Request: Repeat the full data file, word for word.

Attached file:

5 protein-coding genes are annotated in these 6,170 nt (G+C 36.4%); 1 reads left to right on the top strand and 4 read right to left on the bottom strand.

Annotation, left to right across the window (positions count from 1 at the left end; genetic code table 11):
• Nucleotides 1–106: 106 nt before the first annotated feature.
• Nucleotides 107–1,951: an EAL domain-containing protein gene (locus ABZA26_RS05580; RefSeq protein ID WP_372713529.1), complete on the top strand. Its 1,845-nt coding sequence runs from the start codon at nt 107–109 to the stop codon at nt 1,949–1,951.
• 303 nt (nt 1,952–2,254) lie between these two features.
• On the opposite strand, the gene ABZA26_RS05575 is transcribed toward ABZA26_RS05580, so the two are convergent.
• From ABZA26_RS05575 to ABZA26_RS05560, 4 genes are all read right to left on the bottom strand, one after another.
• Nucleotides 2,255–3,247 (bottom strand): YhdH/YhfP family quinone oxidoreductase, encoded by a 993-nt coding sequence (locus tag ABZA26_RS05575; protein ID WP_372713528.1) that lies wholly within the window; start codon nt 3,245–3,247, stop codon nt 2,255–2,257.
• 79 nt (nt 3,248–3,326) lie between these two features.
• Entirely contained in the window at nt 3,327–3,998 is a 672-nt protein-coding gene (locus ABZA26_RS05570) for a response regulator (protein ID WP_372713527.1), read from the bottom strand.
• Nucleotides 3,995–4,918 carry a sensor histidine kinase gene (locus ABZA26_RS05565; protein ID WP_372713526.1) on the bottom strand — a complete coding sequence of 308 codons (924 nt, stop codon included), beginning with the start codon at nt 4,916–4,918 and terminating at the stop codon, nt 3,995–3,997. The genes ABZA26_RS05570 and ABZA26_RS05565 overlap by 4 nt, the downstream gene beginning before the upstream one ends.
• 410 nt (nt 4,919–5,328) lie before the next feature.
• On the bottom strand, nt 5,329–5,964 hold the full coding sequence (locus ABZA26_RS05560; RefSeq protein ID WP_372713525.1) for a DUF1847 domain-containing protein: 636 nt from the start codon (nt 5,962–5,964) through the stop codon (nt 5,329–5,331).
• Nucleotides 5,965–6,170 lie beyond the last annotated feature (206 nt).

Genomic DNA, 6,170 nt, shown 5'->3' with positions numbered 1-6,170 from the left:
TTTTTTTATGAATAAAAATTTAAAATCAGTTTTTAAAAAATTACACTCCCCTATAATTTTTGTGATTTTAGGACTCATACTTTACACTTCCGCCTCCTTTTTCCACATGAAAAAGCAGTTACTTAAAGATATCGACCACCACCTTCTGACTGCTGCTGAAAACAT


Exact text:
5 protein-coding genes are annotated in these 6,170 nt (G+C 36.4%); 1 reads left to right on the top strand and 4 read right to left on the bottom strand.

Annotation, left to right across the window (positions count from 1 at the left end; genetic code table 11):
• Nucleotides 1–106: 106 nt before the first annotated feature.
• Nucleotides 107–1,951: an EAL domain-containing protein gene (locus ABZA26_RS05580; RefSeq protein ID WP_372713529.1), complete on the top strand. Its 1,845-nt coding sequence runs from the start codon at nt 107–109 to the stop codon at nt 1,949–1,951.
• 303 nt (nt 1,952–2,254) lie between these two features.
• On the opposite strand, the gene ABZA26_RS05575 is transcribed toward ABZA26_RS05580, so the two are convergent.
• From ABZA26_RS05575 to ABZA26_RS05560, 4 genes are all read right to left on the bottom strand, one after another.
• Nucleotides 2,255–3,247 (bottom strand): YhdH/YhfP family quinone oxidoreductase, encoded by a 993-nt coding sequence (locus tag ABZA26_RS05575; protein ID WP_372713528.1) that lies wholly within the window; start codon nt 3,245–3,247, stop codon nt 2,255–2,257.
• 79 nt (nt 3,248–3,326) lie between these two features.
• Entirely contained in the window at nt 3,327–3,998 is a 672-nt protein-coding gene (locus ABZA26_RS05570) for a response regulator (protein ID WP_372713527.1), read from the bottom strand.
• Nucleotides 3,995–4,918 carry a sensor histidine kinase gene (locus ABZA26_RS05565; protein ID WP_372713526.1) on the bottom strand — a complete coding sequence of 308 codons (924 nt, stop codon included), beginning with the start codon at nt 4,916–4,918 and terminating at the stop codon, nt 3,995–3,997. The genes ABZA26_RS05570 and ABZA26_RS05565 overlap by 4 nt, the downstream gene beginning before the upstream one ends.
• 410 nt (nt 4,919–5,328) lie before the next feature.
• On the bottom strand, nt 5,329–5,964 hold the full coding sequence (locus ABZA26_RS05560; RefSeq protein ID WP_372713525.1) for a DUF1847 domain-containing protein: 636 nt from the start codon (nt 5,962–5,964) through the stop codon (nt 5,329–5,331).
• Nucleotides 5,965–6,170 lie beyond the last annotated feature (206 nt).

Genomic DNA, 6,170 nt, shown 5'->3' with positions numbered 1-6,170 from the left:
TTTTTTTATGAATAAAAATTTAAAATCAGTTTTTAAAAAATTACACTCCCCTATAATTTTTGTGATTTTAGGACTCATACTTTACACTTCCGCCTCCTTTTTCCACATGAAAAAGCAGTTACTTAAAGATATCGACCACCACCTTCTGACTGCTGCTGAAAACAT